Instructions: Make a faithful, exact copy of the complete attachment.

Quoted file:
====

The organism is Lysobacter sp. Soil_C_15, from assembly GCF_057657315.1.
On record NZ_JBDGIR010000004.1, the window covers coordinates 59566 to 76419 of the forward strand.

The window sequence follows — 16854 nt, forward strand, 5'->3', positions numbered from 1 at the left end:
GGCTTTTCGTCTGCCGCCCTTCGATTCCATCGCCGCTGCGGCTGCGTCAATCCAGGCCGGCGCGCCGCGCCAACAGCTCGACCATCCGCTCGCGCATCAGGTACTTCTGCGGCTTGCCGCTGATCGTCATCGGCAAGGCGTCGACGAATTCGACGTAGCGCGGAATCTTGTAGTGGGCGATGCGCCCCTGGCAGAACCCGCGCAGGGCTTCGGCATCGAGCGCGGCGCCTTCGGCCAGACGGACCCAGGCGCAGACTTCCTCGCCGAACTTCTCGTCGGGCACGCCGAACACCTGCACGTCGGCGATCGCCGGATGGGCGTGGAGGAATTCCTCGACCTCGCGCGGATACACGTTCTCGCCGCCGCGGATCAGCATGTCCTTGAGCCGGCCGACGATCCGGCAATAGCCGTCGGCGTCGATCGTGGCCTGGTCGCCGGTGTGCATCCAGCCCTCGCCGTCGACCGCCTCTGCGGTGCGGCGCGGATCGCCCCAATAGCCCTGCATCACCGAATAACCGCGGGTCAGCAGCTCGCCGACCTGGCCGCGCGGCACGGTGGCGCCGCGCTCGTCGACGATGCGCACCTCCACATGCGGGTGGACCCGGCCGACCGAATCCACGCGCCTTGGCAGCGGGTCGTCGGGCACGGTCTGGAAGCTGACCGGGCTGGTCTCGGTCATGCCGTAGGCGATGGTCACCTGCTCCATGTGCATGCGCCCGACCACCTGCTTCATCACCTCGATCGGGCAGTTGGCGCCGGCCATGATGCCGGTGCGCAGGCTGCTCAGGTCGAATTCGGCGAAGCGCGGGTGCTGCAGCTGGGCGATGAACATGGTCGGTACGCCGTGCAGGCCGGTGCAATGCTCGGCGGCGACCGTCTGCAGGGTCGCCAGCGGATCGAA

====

The organism is Lysobacter sp. Soil_C_15, from assembly GCF_057657315.1.
On record NZ_JBDGIR010000004.1, the window covers coordinates 59566 to 76419 of the forward strand.

The window sequence follows — 16854 nt, forward strand, 5'->3', positions numbered from 1 at the left end:
GGCTTTTCGTCTGCCGCCCTTCGATTCCATCGCCGCTGCGGCTGCGTCAATCCAGGCCGGCGCGCCGCGCCAACAGCTCGACCATCCGCTCGCGCATCAGGTACTTCTGCGGCTTGCCGCTGATCGTCATCGGCAAGGCGTCGACGAATTCGACGTAGCGCGGAATCTTGTAGTGGGCGATGCGCCCCTGGCAGAACCCGCGCAGGGCTTCGGCATCGAGCGCGGCGCCTTCGGCCAGACGGACCCAGGCGCAGACTTCCTCGCCGAACTTCTCGTCGGGCACGCCGAACACCTGCACGTCGGCGATCGCCGGATGGGCGTGGAGGAATTCCTCGACCTCGCGCGGATACACGTTCTCGCCGCCGCGGATCAGCATGTCCTTGAGCCGGCCGACGATCCGGCAATAGCCGTCGGCGTCGATCGTGGCCTGGTCGCCGGTGTGCATCCAGCCCTCGCCGTCGACCGCCTCTGCGGTGCGGCGCGGATCGCCCCAATAGCCCTGCATCACCGAATAACCGCGGGTCAGCAGCTCGCCGACCTGGCCGCGCGGCACGGTGGCGCCGCGCTCGTCGACGATGCGCACCTCCACATGCGGGTGGACCCGGCCGACCGAATCCACGCGCCTTGGCAGCGGGTCGTCGGGCACGGTCTGGAAGCTGACCGGGCTGGTCTCGGTCATGCCGTAGGCGATGGTCACCTGCTCCATGTGCATGCGCCCGACCACCTGCTTCATCACCTCGATCGGGCAGTTGGCGCCGGCCATGATGCCGGTGCGCAGGCTGCTCAGGTCGAATTCGGCGAAGCGCGGGTGCTGCAGCTGGGCGATGAACATGGTCGGTACGCCGTGCAGGCCGGTGCAATGCTCGGCGGCGACCGTCTGCAGGGTCGCCAGCGGATCGAA